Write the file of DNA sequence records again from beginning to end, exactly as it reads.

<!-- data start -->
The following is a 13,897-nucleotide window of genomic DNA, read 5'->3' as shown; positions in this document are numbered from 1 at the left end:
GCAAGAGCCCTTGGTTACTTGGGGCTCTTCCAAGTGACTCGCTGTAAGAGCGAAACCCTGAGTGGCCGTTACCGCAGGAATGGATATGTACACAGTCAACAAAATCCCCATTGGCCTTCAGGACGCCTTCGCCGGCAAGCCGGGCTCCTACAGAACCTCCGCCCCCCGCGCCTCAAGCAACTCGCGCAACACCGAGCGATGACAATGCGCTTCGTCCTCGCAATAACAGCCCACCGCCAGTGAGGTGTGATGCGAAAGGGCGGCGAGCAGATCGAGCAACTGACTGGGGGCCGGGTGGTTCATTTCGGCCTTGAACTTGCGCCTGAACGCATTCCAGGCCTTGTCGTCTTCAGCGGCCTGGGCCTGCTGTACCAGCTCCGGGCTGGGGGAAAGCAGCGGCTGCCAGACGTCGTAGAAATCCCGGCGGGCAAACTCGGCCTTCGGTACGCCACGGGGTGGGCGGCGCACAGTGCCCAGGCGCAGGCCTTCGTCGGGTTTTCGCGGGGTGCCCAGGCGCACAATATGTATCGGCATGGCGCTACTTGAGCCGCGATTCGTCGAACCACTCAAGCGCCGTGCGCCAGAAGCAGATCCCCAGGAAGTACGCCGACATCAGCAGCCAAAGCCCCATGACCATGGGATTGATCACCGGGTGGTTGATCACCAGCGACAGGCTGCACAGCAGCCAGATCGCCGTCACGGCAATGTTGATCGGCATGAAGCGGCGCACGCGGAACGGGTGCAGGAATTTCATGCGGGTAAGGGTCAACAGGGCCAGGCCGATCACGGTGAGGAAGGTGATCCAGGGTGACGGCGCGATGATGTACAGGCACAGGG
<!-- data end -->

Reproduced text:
The following is a 13,897-nucleotide window of genomic DNA, read 5'->3' as shown; positions in this document are numbered from 1 at the left end:
GCAAGAGCCCTTGGTTACTTGGGGCTCTTCCAAGTGACTCGCTGTAAGAGCGAAACCCTGAGTGGCCGTTACCGCAGGAATGGATATGTACACAGTCAACAAAATCCCCATTGGCCTTCAGGACGCCTTCGCCGGCAAGCCGGGCTCCTACAGAACCTCCGCCCCCCGCGCCTCAAGCAACTCGCGCAACACCGAGCGATGACAATGCGCTTCGTCCTCGCAATAACAGCCCACCGCCAGTGAGGTGTGATGCGAAAGGGCGGCGAGCAGATCGAGCAACTGACTGGGGGCCGGGTGGTTCATTTCGGCCTTGAACTTGCGCCTGAACGCATTCCAGGCCTTGTCGTCTTCAGCGGCCTGGGCCTGCTGTACCAGCTCCGGGCTGGGGGAAAGCAGCGGCTGCCAGACGTCGTAGAAATCCCGGCGGGCAAACTCGGCCTTCGGTACGCCACGGGGTGGGCGGCGCACAGTGCCCAGGCGCAGGCCTTCGTCGGGTTTTCGCGGGGTGCCCAGGCGCACAATATGTATCGGCATGGCGCTACTTGAGCCGCGATTCGTCGAACCACTCAAGCGCCGTGCGCCAGAAGCAGATCCCCAGGAAGTACGCCGACATCAGCAGCCAAAGCCCCATGACCATGGGATTGATCACCGGGTGGTTGATCACCAGCGACAGGCTGCACAGCAGCCAGATCGCCGTCACGGCAATGTTGATCGGCATGAAGCGGCGCACGCGGAACGGGTGCAGGAATTTCATGCGGGTAAGGGTCAACAGGGCCAGGCCGATCACGGTGAGGAAGGTGATCCAGGGTGACGGCGCGATGATGTACAGGCACAGGG